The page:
This comes as consumer sentiment has been weighed down in recent weeks over property slump concerns, which were reflected when new home prices fell for the first time in two years in May.
The gloomy outlook has pushed developers in two of China’s weakest housing markets to make buyback guarantees. In Hangzhou, where prices fell the most in May, Shanheng Real Estate Group is allowing buyers to sell back their apartments within five years for 40% above purchase price. Similarly, DoThink Group in Wenzhou city will offer 20% above purchase price after three years.
Other measures that industry players have been taking to mitigate the impact from the softening market include price cuts and delaying projects. In May, China’s largest developer, Vanke, warned that the golden era for the sector was over and it would focus on building homes for owner-occupiers rather than investors.
There’s obviously some concern over the real estate sector, because it accounts for over 15 percent of China’s economic output, and can potentially drag down other business sectors and pose a growing risk to the broader economy.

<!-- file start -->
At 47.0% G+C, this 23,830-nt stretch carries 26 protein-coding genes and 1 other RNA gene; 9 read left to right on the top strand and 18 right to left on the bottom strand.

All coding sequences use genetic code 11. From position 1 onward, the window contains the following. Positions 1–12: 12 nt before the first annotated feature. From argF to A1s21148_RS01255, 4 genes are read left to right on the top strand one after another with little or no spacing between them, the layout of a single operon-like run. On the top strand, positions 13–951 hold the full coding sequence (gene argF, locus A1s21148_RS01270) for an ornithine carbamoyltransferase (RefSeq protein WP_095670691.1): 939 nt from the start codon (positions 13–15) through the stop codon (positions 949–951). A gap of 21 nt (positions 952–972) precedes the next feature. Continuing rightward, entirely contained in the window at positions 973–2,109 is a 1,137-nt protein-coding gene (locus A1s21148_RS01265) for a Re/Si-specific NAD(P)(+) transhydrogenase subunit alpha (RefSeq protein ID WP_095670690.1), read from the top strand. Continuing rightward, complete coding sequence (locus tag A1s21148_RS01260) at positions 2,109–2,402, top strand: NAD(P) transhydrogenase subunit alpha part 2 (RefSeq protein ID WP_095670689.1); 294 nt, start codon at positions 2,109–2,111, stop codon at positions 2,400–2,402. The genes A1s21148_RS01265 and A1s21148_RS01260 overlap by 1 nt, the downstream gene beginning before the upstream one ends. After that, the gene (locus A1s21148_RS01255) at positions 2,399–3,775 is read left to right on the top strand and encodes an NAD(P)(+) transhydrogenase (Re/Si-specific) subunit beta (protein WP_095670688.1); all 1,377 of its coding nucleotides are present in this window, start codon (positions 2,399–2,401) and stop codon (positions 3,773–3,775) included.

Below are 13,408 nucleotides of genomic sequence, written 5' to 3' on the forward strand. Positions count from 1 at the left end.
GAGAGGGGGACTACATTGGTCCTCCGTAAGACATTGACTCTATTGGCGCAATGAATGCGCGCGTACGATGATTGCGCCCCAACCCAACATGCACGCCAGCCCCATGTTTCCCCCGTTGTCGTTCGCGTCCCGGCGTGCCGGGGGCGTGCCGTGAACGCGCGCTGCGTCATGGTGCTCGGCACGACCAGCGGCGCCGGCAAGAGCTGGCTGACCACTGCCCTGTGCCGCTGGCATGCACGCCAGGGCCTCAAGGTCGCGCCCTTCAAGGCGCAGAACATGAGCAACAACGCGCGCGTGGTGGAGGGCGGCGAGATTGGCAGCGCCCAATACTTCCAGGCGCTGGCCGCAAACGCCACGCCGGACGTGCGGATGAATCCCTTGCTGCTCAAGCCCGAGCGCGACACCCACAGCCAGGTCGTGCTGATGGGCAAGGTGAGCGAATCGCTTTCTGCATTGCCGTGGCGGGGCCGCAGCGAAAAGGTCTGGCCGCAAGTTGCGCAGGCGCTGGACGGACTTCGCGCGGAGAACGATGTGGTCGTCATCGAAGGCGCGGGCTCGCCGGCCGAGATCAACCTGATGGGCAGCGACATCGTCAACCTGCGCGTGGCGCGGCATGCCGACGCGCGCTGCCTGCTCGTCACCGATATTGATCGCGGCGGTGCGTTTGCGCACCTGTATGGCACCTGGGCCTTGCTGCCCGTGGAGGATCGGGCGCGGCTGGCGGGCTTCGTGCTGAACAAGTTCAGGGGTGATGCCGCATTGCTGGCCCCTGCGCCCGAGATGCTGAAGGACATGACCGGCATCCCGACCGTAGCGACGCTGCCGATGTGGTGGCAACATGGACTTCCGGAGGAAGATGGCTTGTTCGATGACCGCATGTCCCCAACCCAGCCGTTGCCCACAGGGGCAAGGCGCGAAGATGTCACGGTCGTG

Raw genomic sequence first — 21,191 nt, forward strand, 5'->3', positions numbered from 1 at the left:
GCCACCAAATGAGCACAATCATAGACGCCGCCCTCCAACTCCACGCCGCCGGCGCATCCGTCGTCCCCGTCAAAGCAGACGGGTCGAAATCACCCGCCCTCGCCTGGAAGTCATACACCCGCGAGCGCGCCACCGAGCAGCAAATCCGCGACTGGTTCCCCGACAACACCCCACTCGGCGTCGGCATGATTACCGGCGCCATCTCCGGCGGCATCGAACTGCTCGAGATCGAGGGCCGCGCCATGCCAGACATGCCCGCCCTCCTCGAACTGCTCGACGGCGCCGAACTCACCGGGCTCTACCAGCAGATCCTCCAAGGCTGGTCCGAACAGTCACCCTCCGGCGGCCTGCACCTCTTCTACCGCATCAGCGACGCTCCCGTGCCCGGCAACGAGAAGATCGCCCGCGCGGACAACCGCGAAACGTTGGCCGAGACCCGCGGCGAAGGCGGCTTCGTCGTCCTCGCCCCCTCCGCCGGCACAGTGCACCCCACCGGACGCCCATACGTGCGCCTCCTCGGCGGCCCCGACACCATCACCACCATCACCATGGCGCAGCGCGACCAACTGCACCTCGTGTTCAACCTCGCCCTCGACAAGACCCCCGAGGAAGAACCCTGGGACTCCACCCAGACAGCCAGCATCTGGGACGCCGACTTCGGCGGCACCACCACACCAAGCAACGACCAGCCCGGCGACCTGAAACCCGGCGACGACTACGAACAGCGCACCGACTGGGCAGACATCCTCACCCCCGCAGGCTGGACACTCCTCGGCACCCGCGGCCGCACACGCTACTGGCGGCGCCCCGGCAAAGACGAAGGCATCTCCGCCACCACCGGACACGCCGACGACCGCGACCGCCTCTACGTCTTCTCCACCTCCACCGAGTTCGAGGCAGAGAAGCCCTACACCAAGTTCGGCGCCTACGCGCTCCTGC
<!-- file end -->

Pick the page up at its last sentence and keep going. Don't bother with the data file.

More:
The softening property outlook is also shared by Singapore, where private home prices fell for the third straight quarter, in the three months ended June. This was also the market’s longest losing streak in five years.
According to preliminary data from an index by the Urban Redevelopment Authority, prices have dipped 1.1% to 209.3 points in the June quarter, extending the decline of 1.3% in the previous three months.
Similarly, Singapore developers have also started to push discounts and offer sweeteners such as reduced prices for early purchases and free furniture vouchers.
The softening market has already prompted Singapore’s second largest developer, City Developments, to call for the government to review its property cooling measures. Its chairman Kwek Leng Beng warned that Singapore could otherwise lose its competitive edge as an investment destination.
Ahead of the Singapore Open
S&P 500 hit another record high on the back of some encouraging manufacturing data from the US and China. Chinese stocks also had a lift from the country’s positive manufacturing PMI number, where we saw official figures for June hit a six-month high.
On the back of the latest data on Singapore property prices, we could see some interim pressure on developers such as City Developments (CDL), UOL Group, and CapitaLand.
We are calling for the MSCI Singapore to open flat at 368.20.